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Arrange Living Room Furniture

Four Methods:Creating Appealing ArrangementsMaking a Small Room Feel SpaciousMaking a Large Room Feel CozyTesting Arrangements without Buying or Moving Furniture

Whether you are redecorating your living room or designing your first space, arranging your furniture is an important consideration. Follow these instructions to create the atmosphere you desire regardless of the space you have available. The information below should help you select furniture as well, by understanding how various pieces alter a room.

Method 1 of 4: Creating Appealing Arrangements

  1. Arrange Living Room Furniture Step 1.jpg
    1
    Empty the room. Remove all your furniture using a furniture dolly or assistants. This will give you a better idea of the room's shape without the existing arrangement influencing your judgement.
    • If you don't have enough storage space, remove as much as you can, then place the remaining items in unobtrusive corners while you plan.
  2. 2
    For most living rooms, select a few large elements and a few small elements.Unless you consider your living room extra small, extra large, or an unusual shape, follow these guidelines. A few large pieces of furniture should make up most of the furniture by volume. End tables, ottomans, and similar small items should complement these and provide footrests and drink stands, not obstruct passage through the room or turn a pleasing arrangement into a busy mess.
    • For instance, a couch, an armchair, and bookcase can outline the usable space and set the color scheme. Two end tables and a small coffee table then serve useful functions and provide smaller objects for more visual interest without taking attention away from the larger pieces.
    • See the Small Room and Large Room sections for advice on arranging unusually sized spaces. This can also apply if your living room is an odd shape, especially with angled walls that make the space appear too crowded or too spread apart.
  3. Arrange Living Room Furniture Step 2.jpg
    3
    Select a center of attention. Every room benefits from a center of attention, or focal point, which can be any object or area that attracts the eye and gives you something to orient your other furniture around.[1] Without choosing something to draw attention, the overall design can look messy and unplanned, and there may be awkward spaces that make guests uncomfortable.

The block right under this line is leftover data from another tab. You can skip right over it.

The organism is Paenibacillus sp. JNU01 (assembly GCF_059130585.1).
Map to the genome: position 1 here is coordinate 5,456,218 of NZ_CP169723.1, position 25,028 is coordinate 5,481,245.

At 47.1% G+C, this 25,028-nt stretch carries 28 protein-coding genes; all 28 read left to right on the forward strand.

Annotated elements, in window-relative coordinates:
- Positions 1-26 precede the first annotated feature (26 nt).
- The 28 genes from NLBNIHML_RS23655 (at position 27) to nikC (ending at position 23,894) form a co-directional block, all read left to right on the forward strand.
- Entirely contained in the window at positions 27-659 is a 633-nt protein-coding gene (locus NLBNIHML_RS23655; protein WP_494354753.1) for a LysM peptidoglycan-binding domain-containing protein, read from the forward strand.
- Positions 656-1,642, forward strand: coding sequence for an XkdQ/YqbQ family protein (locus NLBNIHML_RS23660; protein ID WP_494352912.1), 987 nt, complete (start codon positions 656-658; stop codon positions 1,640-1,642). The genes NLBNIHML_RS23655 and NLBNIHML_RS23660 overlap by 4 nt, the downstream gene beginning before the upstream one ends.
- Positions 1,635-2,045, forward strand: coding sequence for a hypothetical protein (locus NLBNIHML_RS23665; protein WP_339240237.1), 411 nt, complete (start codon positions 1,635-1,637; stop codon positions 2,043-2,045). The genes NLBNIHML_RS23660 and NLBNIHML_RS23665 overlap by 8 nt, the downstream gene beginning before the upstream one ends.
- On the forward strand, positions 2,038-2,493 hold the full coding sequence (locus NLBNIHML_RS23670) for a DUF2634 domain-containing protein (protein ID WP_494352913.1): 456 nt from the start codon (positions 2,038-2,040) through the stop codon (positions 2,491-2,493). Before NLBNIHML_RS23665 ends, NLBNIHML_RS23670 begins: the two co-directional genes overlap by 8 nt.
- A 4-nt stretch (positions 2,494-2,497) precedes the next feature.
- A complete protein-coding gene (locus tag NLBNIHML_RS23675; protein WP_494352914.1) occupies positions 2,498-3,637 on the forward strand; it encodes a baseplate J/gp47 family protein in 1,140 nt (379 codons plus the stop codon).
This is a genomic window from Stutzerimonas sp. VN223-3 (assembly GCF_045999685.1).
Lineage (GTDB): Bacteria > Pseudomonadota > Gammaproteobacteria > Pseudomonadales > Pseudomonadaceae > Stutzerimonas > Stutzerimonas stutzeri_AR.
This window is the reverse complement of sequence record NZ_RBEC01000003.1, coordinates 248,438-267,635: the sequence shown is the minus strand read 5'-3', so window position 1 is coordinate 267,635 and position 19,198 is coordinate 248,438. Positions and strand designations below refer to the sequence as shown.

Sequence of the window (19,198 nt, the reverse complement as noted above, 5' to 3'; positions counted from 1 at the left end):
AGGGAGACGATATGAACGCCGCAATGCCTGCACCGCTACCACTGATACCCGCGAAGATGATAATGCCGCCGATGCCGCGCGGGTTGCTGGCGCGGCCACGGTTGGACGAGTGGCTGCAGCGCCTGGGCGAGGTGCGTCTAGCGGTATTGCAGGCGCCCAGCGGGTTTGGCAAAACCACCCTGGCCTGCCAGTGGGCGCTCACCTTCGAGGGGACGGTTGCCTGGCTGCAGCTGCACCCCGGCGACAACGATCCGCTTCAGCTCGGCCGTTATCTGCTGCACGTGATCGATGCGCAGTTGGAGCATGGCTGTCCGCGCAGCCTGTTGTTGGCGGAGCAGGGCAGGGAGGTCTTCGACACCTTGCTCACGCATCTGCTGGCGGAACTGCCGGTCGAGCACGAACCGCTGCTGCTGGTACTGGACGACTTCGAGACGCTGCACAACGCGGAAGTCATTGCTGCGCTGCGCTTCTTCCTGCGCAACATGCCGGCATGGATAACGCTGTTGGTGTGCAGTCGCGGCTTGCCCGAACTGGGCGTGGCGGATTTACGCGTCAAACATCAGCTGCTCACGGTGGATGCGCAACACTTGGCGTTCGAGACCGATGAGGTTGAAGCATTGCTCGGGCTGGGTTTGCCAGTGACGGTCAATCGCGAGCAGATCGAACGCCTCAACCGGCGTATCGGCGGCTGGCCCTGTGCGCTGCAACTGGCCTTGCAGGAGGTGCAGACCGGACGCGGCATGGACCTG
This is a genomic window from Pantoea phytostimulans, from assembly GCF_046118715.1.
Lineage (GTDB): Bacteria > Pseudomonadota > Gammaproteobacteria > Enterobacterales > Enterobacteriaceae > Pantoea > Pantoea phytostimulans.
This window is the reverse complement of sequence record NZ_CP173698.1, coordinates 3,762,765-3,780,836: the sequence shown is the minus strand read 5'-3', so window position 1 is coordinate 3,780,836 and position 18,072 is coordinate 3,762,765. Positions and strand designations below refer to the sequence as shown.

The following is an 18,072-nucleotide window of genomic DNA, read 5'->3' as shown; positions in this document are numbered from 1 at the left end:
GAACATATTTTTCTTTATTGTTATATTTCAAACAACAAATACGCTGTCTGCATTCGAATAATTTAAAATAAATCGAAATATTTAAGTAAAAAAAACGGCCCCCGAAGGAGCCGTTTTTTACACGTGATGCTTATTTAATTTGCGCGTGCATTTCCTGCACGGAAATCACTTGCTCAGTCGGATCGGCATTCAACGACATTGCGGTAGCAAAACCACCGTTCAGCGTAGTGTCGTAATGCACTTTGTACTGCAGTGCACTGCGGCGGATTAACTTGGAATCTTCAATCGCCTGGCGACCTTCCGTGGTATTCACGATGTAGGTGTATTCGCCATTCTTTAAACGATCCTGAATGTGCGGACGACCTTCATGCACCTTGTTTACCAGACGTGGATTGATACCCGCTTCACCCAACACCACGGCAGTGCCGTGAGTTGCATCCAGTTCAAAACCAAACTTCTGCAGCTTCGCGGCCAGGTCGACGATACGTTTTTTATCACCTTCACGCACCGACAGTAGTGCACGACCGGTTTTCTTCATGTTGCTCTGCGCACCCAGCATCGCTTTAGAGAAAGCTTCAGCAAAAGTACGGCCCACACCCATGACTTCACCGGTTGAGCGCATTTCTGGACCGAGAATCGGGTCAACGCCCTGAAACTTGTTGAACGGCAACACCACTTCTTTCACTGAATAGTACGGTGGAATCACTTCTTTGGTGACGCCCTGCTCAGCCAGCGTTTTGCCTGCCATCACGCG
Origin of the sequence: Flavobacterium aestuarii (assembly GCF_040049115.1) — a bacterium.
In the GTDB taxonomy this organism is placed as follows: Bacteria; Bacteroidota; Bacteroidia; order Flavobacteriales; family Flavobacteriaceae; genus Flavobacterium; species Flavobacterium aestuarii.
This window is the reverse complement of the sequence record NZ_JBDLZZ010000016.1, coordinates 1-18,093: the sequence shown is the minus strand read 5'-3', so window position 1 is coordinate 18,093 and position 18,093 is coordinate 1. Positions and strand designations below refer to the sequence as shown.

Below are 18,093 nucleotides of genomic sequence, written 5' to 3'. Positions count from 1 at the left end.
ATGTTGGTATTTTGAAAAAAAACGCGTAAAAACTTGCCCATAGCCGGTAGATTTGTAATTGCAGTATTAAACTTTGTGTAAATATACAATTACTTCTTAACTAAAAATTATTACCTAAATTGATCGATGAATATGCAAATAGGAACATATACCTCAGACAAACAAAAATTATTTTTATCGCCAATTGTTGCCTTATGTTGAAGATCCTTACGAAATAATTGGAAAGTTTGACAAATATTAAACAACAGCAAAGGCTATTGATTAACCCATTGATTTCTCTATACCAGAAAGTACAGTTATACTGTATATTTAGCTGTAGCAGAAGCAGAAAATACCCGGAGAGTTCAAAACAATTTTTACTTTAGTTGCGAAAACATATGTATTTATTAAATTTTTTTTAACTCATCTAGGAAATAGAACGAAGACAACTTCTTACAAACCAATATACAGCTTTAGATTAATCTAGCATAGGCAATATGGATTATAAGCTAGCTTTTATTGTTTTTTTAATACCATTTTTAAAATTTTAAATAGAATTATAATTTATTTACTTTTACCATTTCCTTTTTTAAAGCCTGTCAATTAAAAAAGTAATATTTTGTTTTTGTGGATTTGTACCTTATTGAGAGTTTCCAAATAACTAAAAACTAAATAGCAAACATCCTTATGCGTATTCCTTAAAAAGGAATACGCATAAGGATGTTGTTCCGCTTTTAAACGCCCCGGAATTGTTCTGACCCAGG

• The most common focal points are up against one wall, such as a television, fireplace, or set of large windows. Place seating arrangement along the other three sides of the room, at right angles or angled slightly toward the focal point.
    • If you don't have a focal point, or if you want to encourage more conversation, create a symmetrical arrangement of furniture, with seating on four sides. It is harder to accomplish an appealing design this way, however; consider decorating a bookcase or other tall piece of furniture instead to create visual harmony without distracting guests.
  4. Arrange Living Room Furniture Step 5.jpg
    4
    Leave space between the walls and furniture. If all your sofas are pushed back against a wall, the room can seem cold and unwelcoming. Pull the furniture inward on at least two or three sides to create a more intimate area. Follow the guidelines for distance below, but feel free to adjust these if you prefer smaller or larger spaces.[2]
    • Allow 3 ft (1m) wide spaces where people will be walking. If you have energetic kids or household members who require extra space, increase this to 4 ft (1.2m).
    • If you don't have the space to create walkways on three or four sides of the room, pull the furniture inward just enough place a lamp behind it, either standalone or standing on a narrow table. The light creates the suggestion of additional space.
  5. 5
    Place your furniture for convenient use. Some of this comes down to personal preference, and you can always readjust to match your household's habits. Still, these simple design "rules" are a good place to start:
    • Coffee tables are typically placed 14–18 inches (35–45 cm) from seating. Shorten this distance if your household members have short arms, and lengthen this distance if they have long legs. If you have both types of people in your household, place the seating closer on two opposite ends and further on the third, or vice versa.
    • Designers place side chairs 48–100 inches (120–250 cm) from the sofa as a default. Just make sure there's enough space to walk between them if you don't have sufficient room.
    • Television placement varies greatly with size of room, eyesight of viewers, and personal preference. As a rough guide, begin by placing the seating facing the television three times further from the TV as the height of the screen. For instance, a 15-inch (40 cm) tall screen should be positioned 45 inches (120 cm) from the sofa and then adjusted to suit taste.
  6. 6
    Use symmetry to create restful designs. Symmetrical arrangements feel orderly and calm, and are great for resting the mind or low key activities. To create a room with bilateral symmetry, imagine drawing a line across the exact center of the floor; the furnishings on one side should be the mirror image of the furnishings on the other.
    • The most common symmetrical arrangement: a focal point in the center of one wall, a couch directly facing it on the other side, and two chairs or smaller couches on either side of the couch, facing inward. A coffee table and/or end tables complete the space.
    • You don't need identical furnishings to pull this off. For instance, you can balance an L-shaped couch by placing a low end table on the opposite side of the "L" arm. The overall shape is more important than the exactly matching elements.